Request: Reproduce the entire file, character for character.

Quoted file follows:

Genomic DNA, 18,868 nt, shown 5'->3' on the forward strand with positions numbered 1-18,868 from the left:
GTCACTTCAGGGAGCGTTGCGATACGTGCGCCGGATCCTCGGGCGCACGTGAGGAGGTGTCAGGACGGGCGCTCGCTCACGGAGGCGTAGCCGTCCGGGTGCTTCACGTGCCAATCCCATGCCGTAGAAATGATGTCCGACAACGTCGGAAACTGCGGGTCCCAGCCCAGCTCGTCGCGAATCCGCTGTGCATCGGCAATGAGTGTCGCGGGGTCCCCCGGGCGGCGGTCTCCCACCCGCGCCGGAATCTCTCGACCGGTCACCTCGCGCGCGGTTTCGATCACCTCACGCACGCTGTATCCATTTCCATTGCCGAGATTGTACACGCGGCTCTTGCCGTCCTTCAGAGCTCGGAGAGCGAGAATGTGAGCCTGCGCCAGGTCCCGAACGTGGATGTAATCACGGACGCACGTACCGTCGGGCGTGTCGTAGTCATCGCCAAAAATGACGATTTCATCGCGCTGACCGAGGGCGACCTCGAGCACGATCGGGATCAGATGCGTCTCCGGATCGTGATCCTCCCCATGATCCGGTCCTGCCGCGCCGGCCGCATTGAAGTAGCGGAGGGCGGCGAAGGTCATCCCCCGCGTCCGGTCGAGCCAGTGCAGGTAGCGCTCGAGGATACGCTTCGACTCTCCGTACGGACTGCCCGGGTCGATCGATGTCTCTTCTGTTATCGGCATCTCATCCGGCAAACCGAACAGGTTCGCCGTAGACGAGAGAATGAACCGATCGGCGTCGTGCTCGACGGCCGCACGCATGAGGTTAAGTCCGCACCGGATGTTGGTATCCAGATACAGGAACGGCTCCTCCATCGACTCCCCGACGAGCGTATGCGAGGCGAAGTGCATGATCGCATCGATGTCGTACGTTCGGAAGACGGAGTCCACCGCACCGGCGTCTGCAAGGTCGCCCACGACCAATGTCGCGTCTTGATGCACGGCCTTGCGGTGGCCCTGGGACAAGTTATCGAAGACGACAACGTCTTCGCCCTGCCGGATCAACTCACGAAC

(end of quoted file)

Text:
Genomic DNA, 18,868 nt, shown 5'->3' on the forward strand with positions numbered 1-18,868 from the left:
GTCACTTCAGGGAGCGTTGCGATACGTGCGCCGGATCCTCGGGCGCACGTGAGGAGGTGTCAGGACGGGCGCTCGCTCACGGAGGCGTAGCCGTCCGGGTGCTTCACGTGCCAATCCCATGCCGTAGAAATGATGTCCGACAACGTCGGAAACTGCGGGTCCCAGCCCAGCTCGTCGCGAATCCGCTGTGCATCGGCAATGAGTGTCGCGGGGTCCCCCGGGCGGCGGTCTCCCACCCGCGCCGGAATCTCTCGACCGGTCACCTCGCGCGCGGTTTCGATCACCTCACGCACGCTGTATCCATTTCCATTGCCGAGATTGTACACGCGGCTCTTGCCGTCCTTCAGAGCTCGGAGAGCGAGAATGTGAGCCTGCGCCAGGTCCCGAACGTGGATGTAATCACGGACGCACGTACCGTCGGGCGTGTCGTAGTCATCGCCAAAAATGACGATTTCATCGCGCTGACCGAGGGCGACCTCGAGCACGATCGGGATCAGATGCGTCTCCGGATCGTGATCCTCCCCATGATCCGGTCCTGCCGCGCCGGCCGCATTGAAGTAGCGGAGGGCGGCGAAGGTCATCCCCCGCGTCCGGTCGAGCCAGTGCAGGTAGCGCTCGAGGATACGCTTCGACTCTCCGTACGGACTGCCCGGGTCGATCGATGTCTCTTCTGTTATCGGCATCTCATCCGGCAAACCGAACAGGTTCGCCGTAGACGAGAGAATGAACCGATCGGCGTCGTGCTCGACGGCCGCACGCATGAGGTTAAGTCCGCACCGGATGTTGGTATCCAGATACAGGAACGGCTCCTCCATCGACTCCCCGACGAGCGTATGCGAGGCGAAGTGCATGATCGCATCGATGTCGTACGTTCGGAAGACGGAGTCCACCGCACCGGCGTCTGCAAGGTCGCCCACGACCAATGTCGCGTCTTGATGCACGGCCTTGCGGTGGCCCTGGGACAAGTTATCGAAGACGACAACGTCTTCGCCCTGCCGGATCAACTCACGAAC